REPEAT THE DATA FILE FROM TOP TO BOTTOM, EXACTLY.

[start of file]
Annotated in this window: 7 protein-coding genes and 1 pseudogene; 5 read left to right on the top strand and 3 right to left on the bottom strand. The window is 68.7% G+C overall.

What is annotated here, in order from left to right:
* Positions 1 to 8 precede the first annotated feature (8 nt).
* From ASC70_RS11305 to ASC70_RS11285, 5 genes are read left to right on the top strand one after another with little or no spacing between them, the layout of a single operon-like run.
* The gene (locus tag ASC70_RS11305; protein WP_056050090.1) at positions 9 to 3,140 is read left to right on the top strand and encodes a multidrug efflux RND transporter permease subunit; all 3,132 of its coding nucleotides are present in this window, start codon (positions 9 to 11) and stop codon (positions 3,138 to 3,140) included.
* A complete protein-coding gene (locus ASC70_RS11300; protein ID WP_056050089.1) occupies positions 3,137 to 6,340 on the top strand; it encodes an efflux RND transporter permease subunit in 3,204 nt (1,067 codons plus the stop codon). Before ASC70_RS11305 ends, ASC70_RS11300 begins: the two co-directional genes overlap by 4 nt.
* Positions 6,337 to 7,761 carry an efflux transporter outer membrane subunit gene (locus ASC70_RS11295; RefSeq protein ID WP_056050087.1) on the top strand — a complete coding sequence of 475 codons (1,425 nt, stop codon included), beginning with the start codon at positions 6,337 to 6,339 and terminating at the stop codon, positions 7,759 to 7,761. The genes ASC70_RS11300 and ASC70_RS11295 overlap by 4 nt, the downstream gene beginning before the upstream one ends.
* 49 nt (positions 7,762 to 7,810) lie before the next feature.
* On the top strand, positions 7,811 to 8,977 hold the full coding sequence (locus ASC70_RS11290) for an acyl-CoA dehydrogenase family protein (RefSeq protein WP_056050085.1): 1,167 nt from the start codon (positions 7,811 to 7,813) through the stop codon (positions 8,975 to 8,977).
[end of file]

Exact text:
Annotated in this window: 7 protein-coding genes and 1 pseudogene; 5 read left to right on the top strand and 3 right to left on the bottom strand. The window is 68.7% G+C overall.

What is annotated here, in order from left to right:
* Positions 1 to 8 precede the first annotated feature (8 nt).
* From ASC70_RS11305 to ASC70_RS11285, 5 genes are read left to right on the top strand one after another with little or no spacing between them, the layout of a single operon-like run.
* The gene (locus tag ASC70_RS11305; protein WP_056050090.1) at positions 9 to 3,140 is read left to right on the top strand and encodes a multidrug efflux RND transporter permease subunit; all 3,132 of its coding nucleotides are present in this window, start codon (positions 9 to 11) and stop codon (positions 3,138 to 3,140) included.
* A complete protein-coding gene (locus ASC70_RS11300; protein ID WP_056050089.1) occupies positions 3,137 to 6,340 on the top strand; it encodes an efflux RND transporter permease subunit in 3,204 nt (1,067 codons plus the stop codon). Before ASC70_RS11305 ends, ASC70_RS11300 begins: the two co-directional genes overlap by 4 nt.
* Positions 6,337 to 7,761 carry an efflux transporter outer membrane subunit gene (locus ASC70_RS11295; RefSeq protein ID WP_056050087.1) on the top strand — a complete coding sequence of 475 codons (1,425 nt, stop codon included), beginning with the start codon at positions 6,337 to 6,339 and terminating at the stop codon, positions 7,759 to 7,761. The genes ASC70_RS11300 and ASC70_RS11295 overlap by 4 nt, the downstream gene beginning before the upstream one ends.
* 49 nt (positions 7,762 to 7,810) lie before the next feature.
* On the top strand, positions 7,811 to 8,977 hold the full coding sequence (locus ASC70_RS11290) for an acyl-CoA dehydrogenase family protein (RefSeq protein WP_056050085.1): 1,167 nt from the start codon (positions 7,811 to 7,813) through the stop codon (positions 8,975 to 8,977).